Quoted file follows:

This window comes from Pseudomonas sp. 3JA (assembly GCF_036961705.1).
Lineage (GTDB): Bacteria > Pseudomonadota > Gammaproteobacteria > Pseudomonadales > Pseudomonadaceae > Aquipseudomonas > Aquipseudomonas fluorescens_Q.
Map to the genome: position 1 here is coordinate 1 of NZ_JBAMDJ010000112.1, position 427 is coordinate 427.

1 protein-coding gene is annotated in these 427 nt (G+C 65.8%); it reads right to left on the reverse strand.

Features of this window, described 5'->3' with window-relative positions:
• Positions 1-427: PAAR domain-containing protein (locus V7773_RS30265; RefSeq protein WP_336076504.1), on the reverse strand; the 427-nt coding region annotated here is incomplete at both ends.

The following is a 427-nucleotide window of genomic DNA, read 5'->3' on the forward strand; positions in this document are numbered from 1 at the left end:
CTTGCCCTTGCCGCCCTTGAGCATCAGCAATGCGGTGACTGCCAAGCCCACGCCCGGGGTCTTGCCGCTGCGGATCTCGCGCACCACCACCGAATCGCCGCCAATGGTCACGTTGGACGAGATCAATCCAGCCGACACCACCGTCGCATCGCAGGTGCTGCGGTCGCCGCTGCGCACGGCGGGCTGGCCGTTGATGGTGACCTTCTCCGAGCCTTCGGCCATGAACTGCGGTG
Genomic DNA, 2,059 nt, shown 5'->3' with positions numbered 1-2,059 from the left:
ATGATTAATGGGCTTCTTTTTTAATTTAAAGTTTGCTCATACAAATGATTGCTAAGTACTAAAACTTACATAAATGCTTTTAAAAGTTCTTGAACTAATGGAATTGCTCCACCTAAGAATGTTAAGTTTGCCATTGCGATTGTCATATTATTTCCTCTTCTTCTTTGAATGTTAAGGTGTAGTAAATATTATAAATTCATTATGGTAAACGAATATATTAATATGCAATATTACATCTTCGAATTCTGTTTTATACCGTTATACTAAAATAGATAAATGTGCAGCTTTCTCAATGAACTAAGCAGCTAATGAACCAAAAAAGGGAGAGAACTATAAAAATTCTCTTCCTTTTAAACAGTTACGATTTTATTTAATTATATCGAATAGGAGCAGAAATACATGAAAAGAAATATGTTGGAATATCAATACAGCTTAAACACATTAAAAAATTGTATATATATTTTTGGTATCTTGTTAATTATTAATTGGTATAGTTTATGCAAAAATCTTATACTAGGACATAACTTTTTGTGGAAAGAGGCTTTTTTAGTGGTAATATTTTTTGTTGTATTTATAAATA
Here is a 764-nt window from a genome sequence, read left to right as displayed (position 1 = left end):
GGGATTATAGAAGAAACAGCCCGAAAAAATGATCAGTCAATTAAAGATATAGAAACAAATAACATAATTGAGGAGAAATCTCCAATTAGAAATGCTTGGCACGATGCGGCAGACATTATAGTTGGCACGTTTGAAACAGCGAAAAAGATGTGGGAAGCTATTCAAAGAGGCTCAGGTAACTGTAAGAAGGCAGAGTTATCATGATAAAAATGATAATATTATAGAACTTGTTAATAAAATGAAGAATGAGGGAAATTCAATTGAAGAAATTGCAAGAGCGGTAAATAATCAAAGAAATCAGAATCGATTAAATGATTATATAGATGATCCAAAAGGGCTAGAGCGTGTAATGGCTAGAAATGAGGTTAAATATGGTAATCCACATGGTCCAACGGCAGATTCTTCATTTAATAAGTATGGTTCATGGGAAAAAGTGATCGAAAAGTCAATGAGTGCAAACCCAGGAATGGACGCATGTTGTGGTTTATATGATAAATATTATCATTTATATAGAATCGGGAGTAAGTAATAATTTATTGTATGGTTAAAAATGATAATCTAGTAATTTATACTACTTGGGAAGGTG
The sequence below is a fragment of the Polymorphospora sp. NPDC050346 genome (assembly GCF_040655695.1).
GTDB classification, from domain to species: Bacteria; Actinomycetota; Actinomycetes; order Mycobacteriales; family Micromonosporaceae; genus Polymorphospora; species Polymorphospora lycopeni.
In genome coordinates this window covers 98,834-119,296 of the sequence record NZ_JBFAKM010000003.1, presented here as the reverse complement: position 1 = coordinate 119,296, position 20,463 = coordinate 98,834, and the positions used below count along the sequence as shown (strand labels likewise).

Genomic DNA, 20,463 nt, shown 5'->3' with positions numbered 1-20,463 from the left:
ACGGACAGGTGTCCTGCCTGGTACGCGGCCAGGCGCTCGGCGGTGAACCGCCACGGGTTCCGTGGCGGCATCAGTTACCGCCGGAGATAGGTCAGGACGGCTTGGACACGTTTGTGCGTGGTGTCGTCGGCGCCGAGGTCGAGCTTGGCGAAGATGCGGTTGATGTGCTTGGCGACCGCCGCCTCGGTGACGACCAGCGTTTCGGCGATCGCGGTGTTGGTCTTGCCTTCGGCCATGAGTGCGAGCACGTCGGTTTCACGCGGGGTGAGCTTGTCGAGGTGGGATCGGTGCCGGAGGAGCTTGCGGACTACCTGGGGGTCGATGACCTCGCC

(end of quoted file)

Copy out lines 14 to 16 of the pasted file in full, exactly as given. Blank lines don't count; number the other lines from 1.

GTDB classification, from domain to species: Bacteria; Actinomycetota; Actinomycetes; order Mycobacteriales; family Micromonosporaceae; genus Polymorphospora; species Polymorphospora lycopeni.
In genome coordinates this window covers 98,834-119,296 of the sequence record NZ_JBFAKM010000003.1, presented here as the reverse complement: position 1 = coordinate 119,296, position 20,463 = coordinate 98,834, and the positions used below count along the sequence as shown (strand labels likewise).

Genomic DNA, 20,463 nt, shown 5'->3' with positions numbered 1-20,463 from the left: